WHEN AND IF a budget agreement is finally enacted, everyone hopes that interest rates will come down. A faltering economy needs lower rates. But no one can say how much they will come down. No government agency controls them. Some of the people in both the administration and Congress seem to think that lower rates are part of the deal and that the Federal Reserve Board has promised to lower them as a reward for deficit-reduction legislation. That's not quite correct.
A few days after the (failed) budget agreement appeared on Sept. 30, the board's chairman, Alan Greenspan, urged Congress to pass it and declared that, as a result, interest rates would fall. The following day the House, ignoring his advice, voted the agreement down. But a lot of people read and remembered Mr. Greenspan's words as a pledge to act when Congress did. That apparently made the Federal Reserve uneasy, for someone then broke the usual rule of silence to let it be known that the authorities there had in mind only a gesture -- a reduction of perhaps a quarter of a percentage point -- to nudge the market in the right direction.
The Federal Reserve can push short-term rates down quite a lot by pouring money into the banking system. But it has little direct control over the long-term rates -- and it's the long-term rates that finance industrial expansion, home building and economic growth in general. The long-term rates are strongly influenced by investors' judgments about future inflation. That creates a trap for the Federal Reserve. If it turns on the spigot and floods the markets with money to reduce interest rates, that signals higher inflation ahead and the interest on the longer loans will rise. That's the monetary paradox: too much political pressure for lower interest rates will result in higher interest rates.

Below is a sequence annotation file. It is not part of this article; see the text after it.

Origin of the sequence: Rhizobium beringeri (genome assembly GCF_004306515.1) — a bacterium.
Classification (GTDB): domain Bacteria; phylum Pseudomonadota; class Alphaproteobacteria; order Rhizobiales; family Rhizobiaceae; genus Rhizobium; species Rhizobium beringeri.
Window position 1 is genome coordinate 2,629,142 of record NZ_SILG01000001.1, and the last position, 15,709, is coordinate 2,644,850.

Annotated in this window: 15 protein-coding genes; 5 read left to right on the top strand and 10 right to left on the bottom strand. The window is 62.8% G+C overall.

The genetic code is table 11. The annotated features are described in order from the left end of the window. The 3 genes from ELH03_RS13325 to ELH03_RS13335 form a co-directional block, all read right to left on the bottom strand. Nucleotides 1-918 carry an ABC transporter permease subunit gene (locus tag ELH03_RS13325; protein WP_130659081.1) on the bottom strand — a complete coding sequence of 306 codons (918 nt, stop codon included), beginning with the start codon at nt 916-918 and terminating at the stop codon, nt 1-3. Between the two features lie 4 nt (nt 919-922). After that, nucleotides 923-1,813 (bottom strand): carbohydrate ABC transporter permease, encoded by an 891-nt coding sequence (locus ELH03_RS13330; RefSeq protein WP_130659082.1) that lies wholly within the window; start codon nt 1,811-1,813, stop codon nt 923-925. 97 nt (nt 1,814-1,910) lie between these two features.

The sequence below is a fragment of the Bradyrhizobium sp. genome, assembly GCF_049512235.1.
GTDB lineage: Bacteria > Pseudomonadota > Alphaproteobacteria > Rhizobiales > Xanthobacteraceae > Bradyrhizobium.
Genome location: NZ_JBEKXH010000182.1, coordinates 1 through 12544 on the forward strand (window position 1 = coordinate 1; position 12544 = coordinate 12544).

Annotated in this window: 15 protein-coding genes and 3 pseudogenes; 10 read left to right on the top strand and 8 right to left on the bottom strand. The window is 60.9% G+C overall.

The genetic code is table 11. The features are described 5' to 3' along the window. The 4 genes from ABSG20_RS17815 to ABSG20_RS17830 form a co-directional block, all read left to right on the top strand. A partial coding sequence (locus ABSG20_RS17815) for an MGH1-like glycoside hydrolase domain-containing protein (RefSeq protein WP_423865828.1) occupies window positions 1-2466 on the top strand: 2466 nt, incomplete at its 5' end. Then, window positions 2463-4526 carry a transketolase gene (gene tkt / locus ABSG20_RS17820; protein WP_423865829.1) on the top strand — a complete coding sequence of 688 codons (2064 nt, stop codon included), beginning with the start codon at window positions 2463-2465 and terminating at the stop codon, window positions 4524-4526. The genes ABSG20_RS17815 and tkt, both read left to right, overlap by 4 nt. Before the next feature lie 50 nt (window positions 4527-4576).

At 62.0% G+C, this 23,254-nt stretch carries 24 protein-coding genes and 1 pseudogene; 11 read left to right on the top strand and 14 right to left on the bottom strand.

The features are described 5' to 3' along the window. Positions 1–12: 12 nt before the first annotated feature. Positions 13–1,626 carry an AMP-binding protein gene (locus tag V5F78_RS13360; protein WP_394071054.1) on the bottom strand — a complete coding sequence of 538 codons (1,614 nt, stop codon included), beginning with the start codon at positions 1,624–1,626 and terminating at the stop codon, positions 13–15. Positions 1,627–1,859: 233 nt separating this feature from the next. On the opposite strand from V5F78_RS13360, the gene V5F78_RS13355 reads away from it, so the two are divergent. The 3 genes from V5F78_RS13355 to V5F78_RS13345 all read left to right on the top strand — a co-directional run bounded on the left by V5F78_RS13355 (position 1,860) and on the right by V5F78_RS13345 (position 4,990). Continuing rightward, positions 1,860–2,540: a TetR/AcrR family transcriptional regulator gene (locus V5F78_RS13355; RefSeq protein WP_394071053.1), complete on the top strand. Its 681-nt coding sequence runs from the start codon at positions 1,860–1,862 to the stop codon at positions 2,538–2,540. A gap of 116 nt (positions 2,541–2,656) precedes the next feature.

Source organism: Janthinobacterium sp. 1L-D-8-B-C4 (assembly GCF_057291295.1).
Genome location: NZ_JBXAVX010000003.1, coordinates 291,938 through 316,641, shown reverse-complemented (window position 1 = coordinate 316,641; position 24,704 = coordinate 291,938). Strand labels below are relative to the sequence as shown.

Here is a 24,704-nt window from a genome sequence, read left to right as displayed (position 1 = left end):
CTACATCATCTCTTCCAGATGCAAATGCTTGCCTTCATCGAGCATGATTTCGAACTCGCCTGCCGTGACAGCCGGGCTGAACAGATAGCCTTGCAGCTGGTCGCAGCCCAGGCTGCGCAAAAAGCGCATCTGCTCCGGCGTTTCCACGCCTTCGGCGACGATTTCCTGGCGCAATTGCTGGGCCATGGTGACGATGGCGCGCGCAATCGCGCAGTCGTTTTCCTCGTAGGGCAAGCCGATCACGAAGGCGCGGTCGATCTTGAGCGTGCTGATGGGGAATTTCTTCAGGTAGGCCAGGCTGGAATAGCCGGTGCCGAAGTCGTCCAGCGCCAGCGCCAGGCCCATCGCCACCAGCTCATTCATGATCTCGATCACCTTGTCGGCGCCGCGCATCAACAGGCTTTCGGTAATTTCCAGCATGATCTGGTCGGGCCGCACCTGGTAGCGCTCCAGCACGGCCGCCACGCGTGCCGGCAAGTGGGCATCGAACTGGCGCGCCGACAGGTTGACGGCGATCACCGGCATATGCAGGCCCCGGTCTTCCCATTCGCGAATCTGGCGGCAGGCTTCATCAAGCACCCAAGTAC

A serious and substantial reduction in the deficit should bring lower interest automatically. It would mean that the federal government would no longer need to borrow as much as previously to finance that deficit, and with less competition for capital the cost should go down.
But perhaps not immediately. The markets are full of people who lost a lot of money in the 1970s underestimating American inflation, and they are not likely to make the same mistake again. To them, the present situation is not reassuring. Once again the price of oil is rising. Congress and the Bush administration are drumming on the Federal Reserve for easier money. Inflation is already beginning to speed up. Before interest rates can fall, inflation will have to slow down. That's the Federal Reserve's first responsibility.